When I was deciding the order in which I would review the Wolfe books that I own, The Fifth Head of Cerberus was a natural starting point, not just because it is the oldest (first published in 1972) out of the books I have, but more because its style and its themes are closest in relation to the books that came afterwards. This book is actually three novellas that connect with each other in ways that might not be apparent at first to the reader, but with re-reads and a careful attention paid to the tiniest of details, these connections make for a fascinating tale.
Before touching upon the stories themselves, it would be best to keep in mind that the setting is a dual-planet system, with the twin planets of Sainte Anne and Sainte Croix revolving around each other. At some point in the relatively recent past (100-200 years before the literary present), French-speaking colonists had discovered this system and they began a conflict-filled conquest of the planets, which were then inhabited by a race of shapeshifters (or so some think, although many have come to believe this is a myth based on the lack of evidence remaining as to their existence) referred to as the Annese.
The first novella, "The Fifth Head of Cerberus," introduces No. 5, a first-person narrator who
has had a strange and confusing childhood, with hints of cloning and of a hidden and altered past. As his story progresses, the tone shifts, becoming more dark and sinister, as elements from his past are slowly (and perhaps untruthfully) revealed to us. No. 5 encounters an "anthropologist" named John Marsch, who in turn plays a major role in the next two novellas. This Marsch has secrets of his own and a careful look at what he says, does, and records here and in the other two novellas brings to light many events that seem to indicate what we experience on the surface may be far from what has been happening underneath the surface narrative.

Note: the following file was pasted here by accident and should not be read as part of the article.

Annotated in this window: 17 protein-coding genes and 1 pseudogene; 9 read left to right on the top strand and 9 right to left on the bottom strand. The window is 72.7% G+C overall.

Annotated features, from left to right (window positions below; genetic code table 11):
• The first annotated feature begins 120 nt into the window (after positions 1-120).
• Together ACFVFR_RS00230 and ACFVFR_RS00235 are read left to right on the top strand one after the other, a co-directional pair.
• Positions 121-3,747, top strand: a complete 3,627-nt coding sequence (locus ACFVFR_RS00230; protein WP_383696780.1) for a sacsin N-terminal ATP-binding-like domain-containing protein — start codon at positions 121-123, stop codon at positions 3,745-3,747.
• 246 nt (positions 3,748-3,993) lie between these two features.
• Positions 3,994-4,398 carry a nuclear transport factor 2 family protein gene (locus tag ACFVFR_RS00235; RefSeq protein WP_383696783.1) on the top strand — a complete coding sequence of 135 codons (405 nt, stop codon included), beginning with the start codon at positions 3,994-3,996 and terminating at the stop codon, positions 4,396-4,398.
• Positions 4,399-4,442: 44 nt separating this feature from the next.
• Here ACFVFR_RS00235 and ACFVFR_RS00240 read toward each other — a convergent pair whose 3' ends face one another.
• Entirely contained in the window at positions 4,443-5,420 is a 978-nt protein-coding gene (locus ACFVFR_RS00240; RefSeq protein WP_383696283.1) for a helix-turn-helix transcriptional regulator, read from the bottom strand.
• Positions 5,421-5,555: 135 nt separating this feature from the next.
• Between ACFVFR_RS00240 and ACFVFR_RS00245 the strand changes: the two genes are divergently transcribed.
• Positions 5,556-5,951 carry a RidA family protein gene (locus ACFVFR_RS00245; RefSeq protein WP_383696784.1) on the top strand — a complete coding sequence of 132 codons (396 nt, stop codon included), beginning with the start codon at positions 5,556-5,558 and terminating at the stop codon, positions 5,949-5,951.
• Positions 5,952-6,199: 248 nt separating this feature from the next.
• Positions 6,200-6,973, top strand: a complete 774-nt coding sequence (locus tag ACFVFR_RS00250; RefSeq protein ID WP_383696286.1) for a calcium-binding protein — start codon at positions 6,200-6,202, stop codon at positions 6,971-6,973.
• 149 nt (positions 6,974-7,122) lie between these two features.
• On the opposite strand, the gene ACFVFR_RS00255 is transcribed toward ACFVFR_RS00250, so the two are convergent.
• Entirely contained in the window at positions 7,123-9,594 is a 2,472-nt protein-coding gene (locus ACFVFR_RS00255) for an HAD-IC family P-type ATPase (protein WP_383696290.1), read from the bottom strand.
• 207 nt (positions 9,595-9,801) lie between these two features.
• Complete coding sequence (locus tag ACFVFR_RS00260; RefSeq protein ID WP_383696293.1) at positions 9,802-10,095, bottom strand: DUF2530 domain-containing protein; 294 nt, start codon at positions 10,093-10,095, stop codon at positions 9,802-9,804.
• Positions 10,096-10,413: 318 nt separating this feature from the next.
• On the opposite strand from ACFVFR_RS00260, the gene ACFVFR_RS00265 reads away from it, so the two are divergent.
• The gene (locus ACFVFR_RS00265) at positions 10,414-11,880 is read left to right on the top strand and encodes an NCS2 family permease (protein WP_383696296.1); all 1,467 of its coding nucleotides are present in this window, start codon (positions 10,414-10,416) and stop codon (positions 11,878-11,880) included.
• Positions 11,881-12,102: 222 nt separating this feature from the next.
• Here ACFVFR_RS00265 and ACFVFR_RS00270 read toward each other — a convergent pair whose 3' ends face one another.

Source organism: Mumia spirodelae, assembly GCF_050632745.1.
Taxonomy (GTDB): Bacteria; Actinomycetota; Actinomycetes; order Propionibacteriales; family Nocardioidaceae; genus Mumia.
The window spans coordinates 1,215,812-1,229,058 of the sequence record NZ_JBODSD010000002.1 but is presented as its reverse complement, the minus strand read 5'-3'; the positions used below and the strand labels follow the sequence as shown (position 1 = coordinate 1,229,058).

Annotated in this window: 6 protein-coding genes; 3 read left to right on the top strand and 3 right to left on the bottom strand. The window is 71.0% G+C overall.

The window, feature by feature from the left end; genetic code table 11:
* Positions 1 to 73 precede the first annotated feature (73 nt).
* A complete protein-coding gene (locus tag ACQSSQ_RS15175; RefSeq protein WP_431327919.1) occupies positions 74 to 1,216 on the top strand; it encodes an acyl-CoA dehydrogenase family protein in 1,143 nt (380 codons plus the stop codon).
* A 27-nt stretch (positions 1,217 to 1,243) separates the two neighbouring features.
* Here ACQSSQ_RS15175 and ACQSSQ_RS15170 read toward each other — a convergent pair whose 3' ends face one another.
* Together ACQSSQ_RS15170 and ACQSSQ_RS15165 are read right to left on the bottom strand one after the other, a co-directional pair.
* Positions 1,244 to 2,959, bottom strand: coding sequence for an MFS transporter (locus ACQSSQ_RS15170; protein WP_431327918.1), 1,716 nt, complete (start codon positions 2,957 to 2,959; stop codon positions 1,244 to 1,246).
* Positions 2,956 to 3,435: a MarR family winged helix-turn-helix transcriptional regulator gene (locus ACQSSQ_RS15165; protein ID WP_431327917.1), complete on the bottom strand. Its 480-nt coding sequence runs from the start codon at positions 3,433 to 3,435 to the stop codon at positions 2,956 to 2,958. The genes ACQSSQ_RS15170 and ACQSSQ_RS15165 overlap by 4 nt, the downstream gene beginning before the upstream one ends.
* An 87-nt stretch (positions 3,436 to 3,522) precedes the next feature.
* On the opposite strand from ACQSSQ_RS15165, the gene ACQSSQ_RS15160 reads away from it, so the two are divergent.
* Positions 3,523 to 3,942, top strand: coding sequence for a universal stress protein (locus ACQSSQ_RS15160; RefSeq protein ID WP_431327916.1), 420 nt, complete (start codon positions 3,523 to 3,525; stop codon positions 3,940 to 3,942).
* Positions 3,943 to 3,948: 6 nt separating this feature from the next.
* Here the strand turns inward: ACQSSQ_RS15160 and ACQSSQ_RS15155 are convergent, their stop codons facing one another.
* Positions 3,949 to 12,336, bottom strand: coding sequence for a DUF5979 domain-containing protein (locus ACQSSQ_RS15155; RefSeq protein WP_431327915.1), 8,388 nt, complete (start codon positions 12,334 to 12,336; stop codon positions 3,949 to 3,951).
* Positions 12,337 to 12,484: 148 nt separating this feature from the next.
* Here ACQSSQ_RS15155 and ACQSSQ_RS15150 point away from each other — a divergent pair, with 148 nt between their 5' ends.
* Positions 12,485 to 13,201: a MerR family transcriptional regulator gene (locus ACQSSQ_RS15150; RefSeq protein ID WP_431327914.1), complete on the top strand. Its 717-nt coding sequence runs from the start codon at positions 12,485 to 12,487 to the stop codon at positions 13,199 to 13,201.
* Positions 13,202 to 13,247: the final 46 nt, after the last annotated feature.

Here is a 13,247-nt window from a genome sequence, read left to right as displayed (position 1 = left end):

"'A Story,' by John Marsch," the second novella, touches upon a possibly true, possibly fictionalized account of the last days of the pre-Contact Annese. The characters here engage in a sort of a ritual of the quest for knowledge, with dreams and the meanings of these portants playing a major role in shaping this fable/story of betrayal and sacrifice that might have reflections in the discovery of Sainte Anne and Sainte Croix by the French soon afterwards.
"V.R.T" closes the novella cycle with an ominous scene of a police interrogation of John Marsch. Based on comments recorded by the interrogator as well as clues presented in the other two novellas, the astute reader may begin to question just what is real and what is falsified about the accounts presented to us. Have the Annese truly disappeared? Are they part of "us" now, or have "we" been replaced by "them?" These are some of the questions that may arise from reading this final novella.
However, like his latter novels, there are no simple readings of these interconnected novellas. I have come across some interpretations that argue that based on how the Annese are presented throughout the novel, that the three tales could serve as a metaphor for post-colonialism and the complex interrelationships between the "colonists" and the "colonized" that are analogues with what has taken place in Africa and Asia since the mid-20th century. There is something to that, but I also would argue that these stories also concentrate on issues such as nature vs. nurture and the scope and limits of "freedom" in a complex society.
The Fifth Head of Cerberus is not easy reading for those who want a simple, direct answer to questions. But for those who are willing to puzzle over what has been written and question what has been presented, this book certainly will make for an enjoyable reading experience that promises even more upon re-reads. This certainly was the case for me, as I hadn't read it since the summer of 2003 when I first bought it. I found that I enjoyed the mysteries much more this time around than I did when I first read it and I believe it is a book that will continue to yield more of its central mysteries the more times that I read it in the coming years.